Food Guilt and Veggies (Thai Stir Fry)

I always thought I was a pretty healthy eater, that is until I started to write down what I ate each day. Heh. Turns out there was a significant gap between my imagination and reality. Yeah, yeah. I can hear you laughing. It’s ok. I deserve it! I guess that explains why I have been slowly gaining weight instead of maintaining or even losing. :-p My new mantra is “More veggies! More veggies!” The following recipe easily plunks 3 to 4 servings onto a dinner plate and is delicious to boot. After all, just because it’s good for us, doesn’t mean it can’t taste great as well. Added bonus: It’s a great way to use up some of the basil taking over your garden in this part of the summer. No basil? Substitute fresh baby spinach.

Thai Stir Fry with a side of fresh papaya. 🙂

Thai Stir Fry: 4 generous servings

2 c. uncooked long grain rice (I use organic brown rice. It takes longer to cook but has a nutty flavor and the extra fiber keeps me full longer.)
Chicken broth

3/4 c. reduced fat organic coconut milk
3 T. reduced sodium soy sauce or tamari
3 T. rice wine vinegar
2 T. sweet chili sauce
1 1/2 T. fish sauce
1 t. red pepper flakes

1 T. olive oil
6 cloves garlic, roughly shopped
2 c. fresh basil leaves, rinsed
1 medium yellow onion, sliced
1 sweet red bell pepper, cleaned, seeded and sliced
2 red jalapeno peppers, cleaned, seeded and minced
2 small yellowneck or zucchini squash, sliced into bite-sized chunks
10 shitake or crimini mushrooms, washed and sliced
2 T. fresh ginger, minced

Carnivore Option:
2 skinless and boneless chicken breasts, cut into bite-size pieces and marinated in 1/2 c. teriyaki sauce or soy sauce and orange juice (50-50)
Vegetarian Option:
1 package firm tofu, drained and weighted to squeeze out the extra water and then marinated in soy/orange juice mixture (50-50)

There are a couple of helpful things you need to know before you do any stir fry. The first is that it’s all about the chopping….which can seem to go on forever. However, once everything is cut up and ready to cook, it’s all done in less than 10 minutes flat! Second important fact: it works best if you have a really hot stove. I get the best results over a gas range. I use a heavy pan which can take the heat (cast iron) and get the pan HOT before I start cooking. Last, be prepared to eat as soon as the veggies go into the pan or they will overcook and get soggy, limp and uninspiring. You *want* the veggies to still be a bit crispy for the best flavor.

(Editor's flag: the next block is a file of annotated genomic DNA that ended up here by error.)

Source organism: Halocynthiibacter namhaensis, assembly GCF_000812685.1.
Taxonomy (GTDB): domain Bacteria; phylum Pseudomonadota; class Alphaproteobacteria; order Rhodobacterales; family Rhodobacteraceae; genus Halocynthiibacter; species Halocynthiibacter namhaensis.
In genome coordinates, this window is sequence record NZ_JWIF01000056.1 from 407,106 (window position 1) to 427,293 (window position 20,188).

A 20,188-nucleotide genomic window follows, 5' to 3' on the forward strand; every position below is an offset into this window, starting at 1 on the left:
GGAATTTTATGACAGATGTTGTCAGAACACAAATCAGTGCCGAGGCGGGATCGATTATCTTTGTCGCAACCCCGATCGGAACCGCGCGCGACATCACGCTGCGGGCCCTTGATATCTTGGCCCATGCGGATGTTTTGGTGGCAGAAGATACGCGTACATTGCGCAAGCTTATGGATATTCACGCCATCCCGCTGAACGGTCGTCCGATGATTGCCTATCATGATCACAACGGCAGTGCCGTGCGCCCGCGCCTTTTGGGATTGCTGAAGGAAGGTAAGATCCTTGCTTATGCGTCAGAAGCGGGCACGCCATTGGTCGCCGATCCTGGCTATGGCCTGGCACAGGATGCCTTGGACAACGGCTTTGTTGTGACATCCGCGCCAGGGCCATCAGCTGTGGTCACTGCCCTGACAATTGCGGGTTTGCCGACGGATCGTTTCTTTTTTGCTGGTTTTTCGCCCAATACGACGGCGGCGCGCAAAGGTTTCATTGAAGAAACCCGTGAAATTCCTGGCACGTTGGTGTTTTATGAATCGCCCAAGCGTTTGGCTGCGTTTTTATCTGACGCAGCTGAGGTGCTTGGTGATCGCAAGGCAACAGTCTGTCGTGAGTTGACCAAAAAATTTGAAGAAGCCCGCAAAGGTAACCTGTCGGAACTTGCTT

Start by getting the rice started on the stove. I never measure but instead use a technique I learned years ago out of a Mennonite cookbook. Again, I use brown rice which takes approximately 45 minutes to cook on top of the stove. If you have a rice cooker, follow the directions. I had one once but gave it away because I never use it. Back to the Mennonite rice measuring trick: Pour the amount of dry rice you think you will need into a cooking pot keeping in mind that the rice will roughly double in size and that one serving (on the plate) is roughly one-half cup. Rinse the rice under running water and drain. Add chicken broth into the pot until the amount of chicken broth is above the level of the TOP of the rice UP TO the first knuckle of your index finger (when touching the top of the rice with your index finger.) This is assuming that your hands are clean, of course! If you want to eye-ball it instead of sticking your finger into the chicken broth, it’s roughly 1″ of liquid above the top of the rice. No, it doesn’t have to be exact. Put the pot on the stove and bring to a boil. When the mixture reaches a boil, put a lid on the pot and turn the heat down to simmer. Set the timer for 40 minutes. Don’t peek into the pot until the timer goes off. If there is any moisture left at the end of the cooking, it will get absorbed while you are finishing preparing dinner.

Now…cut, chop and dice all the veggies. Group the veggies by how long they take to cook. You might have 2 or 3 bowls. (Example: carrots & bell peppers, mushrooms & onions, garlic & basil leaves)

In a small bowl add the coconut milk, soy sauce, rice wine, sweet chili sauce and the red pepper flakes. Stir to combine and set aside to the end.

Approximately 15 minutes before you are ready to eat, heat a large heavy skillet over a hot flame. When the pan is hot, add the olive oil and swirl in the pan to coat. Add the protein that you have chosen for this meal (chicken, tofu, beef, whatever) and cook each side till browned. remove from pan.

Add a bit more olive oil and add the most firm, longest cooking veggies. Gently stirring, cook for a few minutes letting one side get a bit browned. (The browning process caramelizes the sugars and adds a pleasing layer of flavor.). Scoot the thickest veggies to one side of the pan and the medium thick veggies and continue cooking. The overall idea is to keep the surface of the pan HOT. You don’t want to add so much to the pan that the veggies start steaming in their own juices and getting soggy. When the veggies are *almost* done (crisp/tender), add the most tender/delicate veggies, the meat and the reserved sauce to the pan. Stir gently to combine and heat through. Serve immediately over rice. Yes, there are likely three times as many veggies as meat but you won’t even miss the meat because this dish has so much flavor! Net result? A tasty serving of 3 to 4 veggies in one sitting! Woot!

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